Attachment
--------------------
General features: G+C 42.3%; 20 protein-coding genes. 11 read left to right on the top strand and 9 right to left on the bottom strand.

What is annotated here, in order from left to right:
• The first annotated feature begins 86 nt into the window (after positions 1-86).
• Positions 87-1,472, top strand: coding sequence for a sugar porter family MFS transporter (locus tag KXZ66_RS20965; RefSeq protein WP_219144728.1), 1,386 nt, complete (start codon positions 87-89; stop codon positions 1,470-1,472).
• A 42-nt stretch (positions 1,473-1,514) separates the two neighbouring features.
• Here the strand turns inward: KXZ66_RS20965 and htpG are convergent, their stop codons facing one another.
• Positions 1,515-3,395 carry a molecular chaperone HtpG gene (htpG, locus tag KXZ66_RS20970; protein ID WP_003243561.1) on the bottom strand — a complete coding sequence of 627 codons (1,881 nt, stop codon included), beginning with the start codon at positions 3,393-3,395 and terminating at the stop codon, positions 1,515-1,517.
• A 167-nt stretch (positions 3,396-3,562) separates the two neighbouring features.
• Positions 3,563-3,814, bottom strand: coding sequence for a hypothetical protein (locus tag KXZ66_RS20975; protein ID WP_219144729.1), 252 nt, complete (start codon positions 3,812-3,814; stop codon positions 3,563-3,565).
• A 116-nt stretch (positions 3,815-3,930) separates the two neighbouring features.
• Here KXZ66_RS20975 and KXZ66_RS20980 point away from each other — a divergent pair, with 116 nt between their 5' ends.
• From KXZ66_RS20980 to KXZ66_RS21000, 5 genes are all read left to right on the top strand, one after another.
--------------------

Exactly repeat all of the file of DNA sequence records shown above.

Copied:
General features: G+C 42.3%; 20 protein-coding genes. 11 read left to right on the top strand and 9 right to left on the bottom strand.

What is annotated here, in order from left to right:
• The first annotated feature begins 86 nt into the window (after positions 1-86).
• Positions 87-1,472, top strand: coding sequence for a sugar porter family MFS transporter (locus tag KXZ66_RS20965; RefSeq protein WP_219144728.1), 1,386 nt, complete (start codon positions 87-89; stop codon positions 1,470-1,472).
• A 42-nt stretch (positions 1,473-1,514) separates the two neighbouring features.
• Here the strand turns inward: KXZ66_RS20965 and htpG are convergent, their stop codons facing one another.
• Positions 1,515-3,395 carry a molecular chaperone HtpG gene (htpG, locus tag KXZ66_RS20970; protein ID WP_003243561.1) on the bottom strand — a complete coding sequence of 627 codons (1,881 nt, stop codon included), beginning with the start codon at positions 3,393-3,395 and terminating at the stop codon, positions 1,515-1,517.
• A 167-nt stretch (positions 3,396-3,562) separates the two neighbouring features.
• Positions 3,563-3,814, bottom strand: coding sequence for a hypothetical protein (locus tag KXZ66_RS20975; protein ID WP_219144729.1), 252 nt, complete (start codon positions 3,812-3,814; stop codon positions 3,563-3,565).
• A 116-nt stretch (positions 3,815-3,930) separates the two neighbouring features.
• Here KXZ66_RS20975 and KXZ66_RS20980 point away from each other — a divergent pair, with 116 nt between their 5' ends.
• From KXZ66_RS20980 to KXZ66_RS21000, 5 genes are all read left to right on the top strand, one after another.